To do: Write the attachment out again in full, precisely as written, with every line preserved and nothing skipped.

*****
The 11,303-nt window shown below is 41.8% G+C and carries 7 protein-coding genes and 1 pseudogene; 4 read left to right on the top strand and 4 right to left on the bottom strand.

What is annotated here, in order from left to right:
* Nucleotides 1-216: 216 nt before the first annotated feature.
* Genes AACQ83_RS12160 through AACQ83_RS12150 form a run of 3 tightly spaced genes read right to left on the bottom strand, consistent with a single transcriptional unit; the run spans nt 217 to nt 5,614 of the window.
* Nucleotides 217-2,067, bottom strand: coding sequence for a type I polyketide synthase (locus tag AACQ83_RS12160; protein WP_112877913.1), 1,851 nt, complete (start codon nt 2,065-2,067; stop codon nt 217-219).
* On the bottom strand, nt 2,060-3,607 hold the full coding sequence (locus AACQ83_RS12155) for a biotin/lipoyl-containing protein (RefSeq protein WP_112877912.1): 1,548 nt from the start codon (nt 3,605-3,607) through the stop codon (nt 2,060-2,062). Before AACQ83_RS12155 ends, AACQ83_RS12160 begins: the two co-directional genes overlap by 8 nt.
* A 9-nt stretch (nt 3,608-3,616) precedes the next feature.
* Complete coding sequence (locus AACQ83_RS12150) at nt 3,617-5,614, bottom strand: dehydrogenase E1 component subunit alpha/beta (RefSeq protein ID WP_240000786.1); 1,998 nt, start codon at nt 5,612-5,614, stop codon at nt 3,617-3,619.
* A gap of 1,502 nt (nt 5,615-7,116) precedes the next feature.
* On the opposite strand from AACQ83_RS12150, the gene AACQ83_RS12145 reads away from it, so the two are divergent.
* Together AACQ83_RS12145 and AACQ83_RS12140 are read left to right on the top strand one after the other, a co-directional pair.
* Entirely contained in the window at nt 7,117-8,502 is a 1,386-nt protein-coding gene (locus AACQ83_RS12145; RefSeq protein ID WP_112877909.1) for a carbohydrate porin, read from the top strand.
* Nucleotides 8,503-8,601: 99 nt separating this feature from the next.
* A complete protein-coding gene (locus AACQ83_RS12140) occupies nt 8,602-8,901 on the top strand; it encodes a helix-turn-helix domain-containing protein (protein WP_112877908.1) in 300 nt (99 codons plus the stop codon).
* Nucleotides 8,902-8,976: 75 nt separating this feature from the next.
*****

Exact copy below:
The 11,303-nt window shown below is 41.8% G+C and carries 7 protein-coding genes and 1 pseudogene; 4 read left to right on the top strand and 4 right to left on the bottom strand.

What is annotated here, in order from left to right:
* Nucleotides 1-216: 216 nt before the first annotated feature.
* Genes AACQ83_RS12160 through AACQ83_RS12150 form a run of 3 tightly spaced genes read right to left on the bottom strand, consistent with a single transcriptional unit; the run spans nt 217 to nt 5,614 of the window.
* Nucleotides 217-2,067, bottom strand: coding sequence for a type I polyketide synthase (locus tag AACQ83_RS12160; protein WP_112877913.1), 1,851 nt, complete (start codon nt 2,065-2,067; stop codon nt 217-219).
* On the bottom strand, nt 2,060-3,607 hold the full coding sequence (locus AACQ83_RS12155) for a biotin/lipoyl-containing protein (RefSeq protein WP_112877912.1): 1,548 nt from the start codon (nt 3,605-3,607) through the stop codon (nt 2,060-2,062). Before AACQ83_RS12155 ends, AACQ83_RS12160 begins: the two co-directional genes overlap by 8 nt.
* A 9-nt stretch (nt 3,608-3,616) precedes the next feature.
* Complete coding sequence (locus AACQ83_RS12150) at nt 3,617-5,614, bottom strand: dehydrogenase E1 component subunit alpha/beta (RefSeq protein ID WP_240000786.1); 1,998 nt, start codon at nt 5,612-5,614, stop codon at nt 3,617-3,619.
* A gap of 1,502 nt (nt 5,615-7,116) precedes the next feature.
* On the opposite strand from AACQ83_RS12150, the gene AACQ83_RS12145 reads away from it, so the two are divergent.
* Together AACQ83_RS12145 and AACQ83_RS12140 are read left to right on the top strand one after the other, a co-directional pair.
* Entirely contained in the window at nt 7,117-8,502 is a 1,386-nt protein-coding gene (locus AACQ83_RS12145; RefSeq protein ID WP_112877909.1) for a carbohydrate porin, read from the top strand.
* Nucleotides 8,503-8,601: 99 nt separating this feature from the next.
* A complete protein-coding gene (locus AACQ83_RS12140) occupies nt 8,602-8,901 on the top strand; it encodes a helix-turn-helix domain-containing protein (protein WP_112877908.1) in 300 nt (99 codons plus the stop codon).
* Nucleotides 8,902-8,976: 75 nt separating this feature from the next.